Pete Evans Goes Off The Deep End, Is Now Sharing Completely Bonkers Conspiracy Theories

He's here to educate you on the "off-planet human slave trade", "Tibetan rainbow body ascension" and the mainstream media's cover-up of celebrity executions.

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Fresh from being booted from his cushy $800,000 a year job, celebrity chef Pete Evans has made the natural progression from sharing bone broth recipes to sharing insane rightwing conspiracy theories on Instagram.

A pro-Trump meme straight from the US president’s page is the least bizarre part of his latest Insta-story — Evans also shared several QAnon screenshots, including one that claims the media are using “code words” like “tested positive for CV” to indicate people like celebrities, billionaires and politicians are being arrested and executed. EXECUTED.

Another image features a smorgasbord of chaotic phrases, including, “inner Earth civilisations”, “off-planet human slave trade”, “pizzagate” and “cabal deep state Illuminati”.

Pete has a history of sharing misinformation — last month he was fined $25,000 for trying to sell $15,000 light machines he claimed could cure coronavirus. And who can forget the infamous “bone broth” saga, which his cookbook advocated feeding to babies (despite doctors emphatically saying it was dangerous for them).

On the fence about whether to trust doctors who have dedicated years of study to becoming experts in their field, or a chef who once told someone dairy removes calcium from bones? Trust the doctors, guys. For the sake of humanity, please trust the goddam doctors.

Ironically, the man who profits off his celebrity status by selling nonsense products encouraged people to be wary of people with “their own agendas” in another caption shared to his story.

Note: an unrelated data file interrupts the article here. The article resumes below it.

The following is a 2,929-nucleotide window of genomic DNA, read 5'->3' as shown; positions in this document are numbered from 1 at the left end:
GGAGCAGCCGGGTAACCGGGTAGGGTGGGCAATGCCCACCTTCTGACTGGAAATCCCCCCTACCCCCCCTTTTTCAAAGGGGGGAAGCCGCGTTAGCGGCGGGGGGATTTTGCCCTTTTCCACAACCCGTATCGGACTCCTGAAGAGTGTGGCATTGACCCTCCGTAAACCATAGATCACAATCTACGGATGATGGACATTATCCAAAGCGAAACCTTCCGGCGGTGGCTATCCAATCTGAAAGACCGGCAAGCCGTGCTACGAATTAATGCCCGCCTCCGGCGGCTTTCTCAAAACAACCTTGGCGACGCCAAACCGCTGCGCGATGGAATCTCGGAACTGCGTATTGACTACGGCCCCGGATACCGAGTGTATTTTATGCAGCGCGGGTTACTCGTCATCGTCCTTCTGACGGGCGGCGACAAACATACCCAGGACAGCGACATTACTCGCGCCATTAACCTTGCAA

“This is a very exciting time in human history and we can all manifest our own reality, or we can hand that over to others with their own agendas and conflict of interests. Do you trust the experts?” he wrote.

He also shared a recommendation for his doco The Magic Pill, which has already been slammed for claiming a special diet can cure autism and cancer.

Evans has been discredited over and over again over the years — something he references in that same caption: “I have personally seen what the mainstream media have “attempted” to do with me over the years”.

Of course, anyone with a victim mentality and a high profile is like crack to conspiracy theorists, who tend to gravitate towards discredited “experts” who get kudos for “rebelling” against the system.

That’s more or less how the whole concept of QAnon began in the first place.

What Is QAnon?

The QAnon fringe movement began in the internet’s dumpster fire, 4chan, back in 2017.

An anonymous user known as Q began claiming they were a United States government insider with high-level security clearance, and started posting “crumbs” of intel for people to decode.

The QAnon community spread from 4chan to 8chan, to Reddit and YouTube and finally to the mainstream Instagram accounts of Pete Evans and his 232,000 followers.

It’s responsible for a huge range of right-wing conspiracy theories ranging from your run-of-the-mill conspiracies (a cabal of global elites are responsible for all the evil in the world) through to your full blown incoherent ramblings (the Democratic Party are operating a child sex ring in the basement of a pizza shop). If you really want to go down the rabbit hole, The Daily Beast has a more detailed explainer.

More recently QAnon has dedicated itself to spreading coronavirus misinformation and trying to downplay the seriousness of the pandemic.

Theories have ranged wildly from the virus being a Chinese bio-weapon, the virus being a deep-state plot to damage Trump’s re-election chances, and the virus being a hoax made up to damage the economy.

Experts are growingly increasingly concerned these kinds of conspiracy theories are leading to complacency that could see the virus spread even faster — thereby killing more people.

Already we’ve seen rallies pop up across the US and Europe — two small protest groups even popped up in Sydney and Melbourne over the weekend, ignoring social distancing rules to do so.

Even Australia’s chief medical officer, Prof Brendan Murphy said he’d been subject to some of the “silly misinformation” directly.

“I have unfortunately received a lot of communication from these conspiracy theorists myself,” he said, directly referencing the theory that 5G is to blame.

“It is complete nonsense.”